- Positron Emission Tomography (PET) - commonly called a PET scan, seeks out malignant tumors in your brain and body. The PET scan does this by taking pictures of any part of the body that is using glucose. Malignant tumors show up brightest in these pictures because they are more active than healthy cells, and thus require more glucose.
- Brain biopsy - may be performed as a final diagnostic test or as part of an operation to remove your brain tumor. Either way, under the guidance of CT or MRI, your surgeon will drill a small hole into your skull and insert a needle through the hole into your brain. Then, your surgeon will extract a small piece of your brain tumor with the needle and observe it under a microscope to check for signs of cancer.
TreatmentWith adequate diagnosis, your neurosurgeon should know both the size and location of your brain tumor. This information is vital to choosing which treatment is right for you. Your treatment may involve one or more of the following: surgery, radiation therapy, radiosurgery, chemotherapy, targeted drug therapy, and rehabilitation.
- Surgery - If your brain tumor is small and accessible, then your surgeon will remove as much of it as possible. If your tumor is less accessible or located in a sensitive area of your brain, then your surgeon may remove part of it or choose not to operate at all. Brain tumor surgery poses serious risks like infection, bleeding, or loss of function.
- Radiation Therapy - Less invasive than surgery, but still effective, radiation therapy kills tumor cells with high-energy beams. Your surgeon can focus radiation directly at the site of your brain tumor or to your entire brain. The type of radiation therapy used determines which side effects you will experience, but headaches, fatigue, and scalp irritation are most common.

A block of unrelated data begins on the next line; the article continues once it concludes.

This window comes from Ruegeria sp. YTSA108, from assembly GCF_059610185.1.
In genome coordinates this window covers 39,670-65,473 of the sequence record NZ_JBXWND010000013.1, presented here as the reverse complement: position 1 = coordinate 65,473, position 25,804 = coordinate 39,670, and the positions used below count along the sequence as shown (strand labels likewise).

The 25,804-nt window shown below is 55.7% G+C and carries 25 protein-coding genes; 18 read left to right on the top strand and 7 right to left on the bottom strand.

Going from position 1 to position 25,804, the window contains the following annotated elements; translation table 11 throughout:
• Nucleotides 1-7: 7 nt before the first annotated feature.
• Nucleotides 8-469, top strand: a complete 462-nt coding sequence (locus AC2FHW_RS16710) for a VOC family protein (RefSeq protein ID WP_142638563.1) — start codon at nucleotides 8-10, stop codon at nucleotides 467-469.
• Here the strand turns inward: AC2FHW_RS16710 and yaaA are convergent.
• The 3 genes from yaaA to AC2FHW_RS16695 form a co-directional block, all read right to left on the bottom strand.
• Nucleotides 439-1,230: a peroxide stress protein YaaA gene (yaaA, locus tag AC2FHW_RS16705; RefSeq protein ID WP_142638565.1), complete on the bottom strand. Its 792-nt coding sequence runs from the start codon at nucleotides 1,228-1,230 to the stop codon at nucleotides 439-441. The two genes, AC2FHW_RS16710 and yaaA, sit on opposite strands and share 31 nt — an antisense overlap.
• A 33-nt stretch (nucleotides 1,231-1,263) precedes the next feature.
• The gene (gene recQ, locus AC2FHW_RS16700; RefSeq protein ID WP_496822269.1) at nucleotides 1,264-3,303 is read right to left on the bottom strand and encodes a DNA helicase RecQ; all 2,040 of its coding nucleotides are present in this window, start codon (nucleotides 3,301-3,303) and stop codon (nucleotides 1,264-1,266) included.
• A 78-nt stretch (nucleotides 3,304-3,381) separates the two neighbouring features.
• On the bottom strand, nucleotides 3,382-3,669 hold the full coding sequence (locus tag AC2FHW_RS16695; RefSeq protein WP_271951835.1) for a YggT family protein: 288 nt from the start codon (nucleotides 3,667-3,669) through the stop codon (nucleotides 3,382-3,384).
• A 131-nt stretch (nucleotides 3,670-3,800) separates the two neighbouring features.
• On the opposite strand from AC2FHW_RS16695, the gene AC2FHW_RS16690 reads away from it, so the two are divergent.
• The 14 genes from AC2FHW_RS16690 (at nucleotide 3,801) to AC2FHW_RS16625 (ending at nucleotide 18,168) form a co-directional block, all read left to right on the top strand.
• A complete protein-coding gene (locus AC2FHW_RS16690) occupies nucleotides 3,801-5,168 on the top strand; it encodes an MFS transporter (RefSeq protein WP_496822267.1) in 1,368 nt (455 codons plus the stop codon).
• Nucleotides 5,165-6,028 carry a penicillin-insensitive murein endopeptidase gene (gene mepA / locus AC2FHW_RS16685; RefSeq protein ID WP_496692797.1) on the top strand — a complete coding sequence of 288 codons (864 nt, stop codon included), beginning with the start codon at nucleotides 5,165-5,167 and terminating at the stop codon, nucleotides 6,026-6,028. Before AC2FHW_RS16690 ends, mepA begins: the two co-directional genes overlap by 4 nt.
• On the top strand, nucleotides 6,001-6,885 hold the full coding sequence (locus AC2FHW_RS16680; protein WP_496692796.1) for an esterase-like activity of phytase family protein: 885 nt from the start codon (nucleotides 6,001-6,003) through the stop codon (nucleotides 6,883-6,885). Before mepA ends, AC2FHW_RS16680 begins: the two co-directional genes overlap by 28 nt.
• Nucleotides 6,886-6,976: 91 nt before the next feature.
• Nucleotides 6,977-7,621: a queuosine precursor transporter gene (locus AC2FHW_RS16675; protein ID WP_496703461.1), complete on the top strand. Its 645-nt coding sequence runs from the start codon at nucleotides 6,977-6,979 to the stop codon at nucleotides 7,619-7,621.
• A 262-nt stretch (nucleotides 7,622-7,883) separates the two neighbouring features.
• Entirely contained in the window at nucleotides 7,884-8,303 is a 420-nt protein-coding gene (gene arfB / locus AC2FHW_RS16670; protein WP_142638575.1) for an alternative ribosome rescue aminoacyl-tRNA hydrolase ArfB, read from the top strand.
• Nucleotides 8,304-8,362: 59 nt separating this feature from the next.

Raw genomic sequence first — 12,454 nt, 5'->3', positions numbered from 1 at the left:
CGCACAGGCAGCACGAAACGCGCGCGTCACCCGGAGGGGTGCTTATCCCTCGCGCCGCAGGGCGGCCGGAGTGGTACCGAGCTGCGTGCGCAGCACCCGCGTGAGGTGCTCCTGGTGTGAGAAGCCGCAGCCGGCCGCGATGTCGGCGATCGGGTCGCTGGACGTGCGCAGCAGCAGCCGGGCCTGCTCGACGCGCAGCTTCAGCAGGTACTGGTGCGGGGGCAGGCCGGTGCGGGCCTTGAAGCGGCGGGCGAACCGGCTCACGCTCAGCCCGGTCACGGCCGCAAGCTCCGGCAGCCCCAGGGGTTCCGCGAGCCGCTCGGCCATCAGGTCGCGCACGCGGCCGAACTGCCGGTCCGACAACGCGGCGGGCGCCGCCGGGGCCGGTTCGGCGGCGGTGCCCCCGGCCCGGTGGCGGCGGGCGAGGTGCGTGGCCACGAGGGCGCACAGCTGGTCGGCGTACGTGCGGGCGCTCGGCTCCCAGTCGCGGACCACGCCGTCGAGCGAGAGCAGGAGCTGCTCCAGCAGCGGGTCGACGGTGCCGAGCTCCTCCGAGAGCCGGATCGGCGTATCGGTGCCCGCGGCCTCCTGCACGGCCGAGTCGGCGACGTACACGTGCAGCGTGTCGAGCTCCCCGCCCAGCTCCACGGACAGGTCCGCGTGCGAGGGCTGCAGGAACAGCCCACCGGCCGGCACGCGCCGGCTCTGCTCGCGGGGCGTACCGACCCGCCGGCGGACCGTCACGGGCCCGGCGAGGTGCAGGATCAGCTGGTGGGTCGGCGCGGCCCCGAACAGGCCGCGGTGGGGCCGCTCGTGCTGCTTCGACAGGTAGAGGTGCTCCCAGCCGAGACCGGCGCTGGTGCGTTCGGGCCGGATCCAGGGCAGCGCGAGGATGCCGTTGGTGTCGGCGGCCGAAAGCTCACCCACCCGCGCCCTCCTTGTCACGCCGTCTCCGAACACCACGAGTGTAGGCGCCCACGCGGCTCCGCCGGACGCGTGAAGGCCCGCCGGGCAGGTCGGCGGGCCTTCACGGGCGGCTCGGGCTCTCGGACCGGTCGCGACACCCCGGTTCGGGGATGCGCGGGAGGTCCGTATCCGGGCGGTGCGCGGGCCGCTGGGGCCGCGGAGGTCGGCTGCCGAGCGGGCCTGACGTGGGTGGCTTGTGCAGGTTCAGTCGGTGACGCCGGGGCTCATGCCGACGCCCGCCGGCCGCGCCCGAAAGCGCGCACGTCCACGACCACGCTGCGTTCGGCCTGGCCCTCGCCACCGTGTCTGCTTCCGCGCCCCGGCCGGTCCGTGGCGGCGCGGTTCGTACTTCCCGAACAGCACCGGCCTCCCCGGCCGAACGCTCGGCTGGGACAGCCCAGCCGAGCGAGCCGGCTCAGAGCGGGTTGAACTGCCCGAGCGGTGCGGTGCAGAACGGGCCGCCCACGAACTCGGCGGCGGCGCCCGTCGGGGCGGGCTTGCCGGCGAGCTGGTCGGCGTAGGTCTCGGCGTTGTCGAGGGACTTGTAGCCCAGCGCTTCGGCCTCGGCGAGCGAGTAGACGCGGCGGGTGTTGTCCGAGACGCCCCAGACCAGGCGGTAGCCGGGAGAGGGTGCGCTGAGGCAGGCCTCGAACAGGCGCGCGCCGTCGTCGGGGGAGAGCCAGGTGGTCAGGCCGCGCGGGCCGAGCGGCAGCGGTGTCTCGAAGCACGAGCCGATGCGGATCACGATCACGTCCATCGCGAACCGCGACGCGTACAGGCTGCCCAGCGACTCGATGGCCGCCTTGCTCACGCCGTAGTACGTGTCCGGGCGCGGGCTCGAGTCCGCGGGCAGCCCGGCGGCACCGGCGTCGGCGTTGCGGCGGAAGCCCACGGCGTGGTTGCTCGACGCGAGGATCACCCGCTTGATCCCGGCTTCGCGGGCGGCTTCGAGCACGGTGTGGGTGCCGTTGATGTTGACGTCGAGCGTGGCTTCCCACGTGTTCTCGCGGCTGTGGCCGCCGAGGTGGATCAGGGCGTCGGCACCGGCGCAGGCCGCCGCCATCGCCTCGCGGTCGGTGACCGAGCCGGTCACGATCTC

- Radiosurgery - This same-day procedure is technically not surgery, but targets your brain tumor like surgery. Radiosurgery provides a highly focused form of radiation treatment to kill tumor cells in a small area. This is made possible by directing multiple beams of radiation to your brain tumor which combine into a large dose of radiation.
- Chemotherapy - Taken orally or intravenously, chemotherapy drugs will fight the cancer that caused your brain tumor or the cancer that resulted from your brain tumor. Chemotherapy is sometimes implemented as one or more disk-shaped wafers left in place of your brain tumor after it is surgically removed. Nausea, vomiting, and hair loss are common side effects of chemotherapy.
- Targeted Drug Therapy - Targeted drug therapy blocks certain abnormalities of cancer cells and causes them to die. These drugs are specialized to treat benign and malignant brain tumors. Most are given intravenously.
- Rehabilitation - Since brain tumors can press on sensitive areas of the brain that control your senses, consciousness, and motor skills, it may be necessary to relearn these skills after receiving treatment for your brain tumor. Therefore, your surgeon may prescribe you physical therapy, occupational therapy, speech therapy, and possibly tutoring.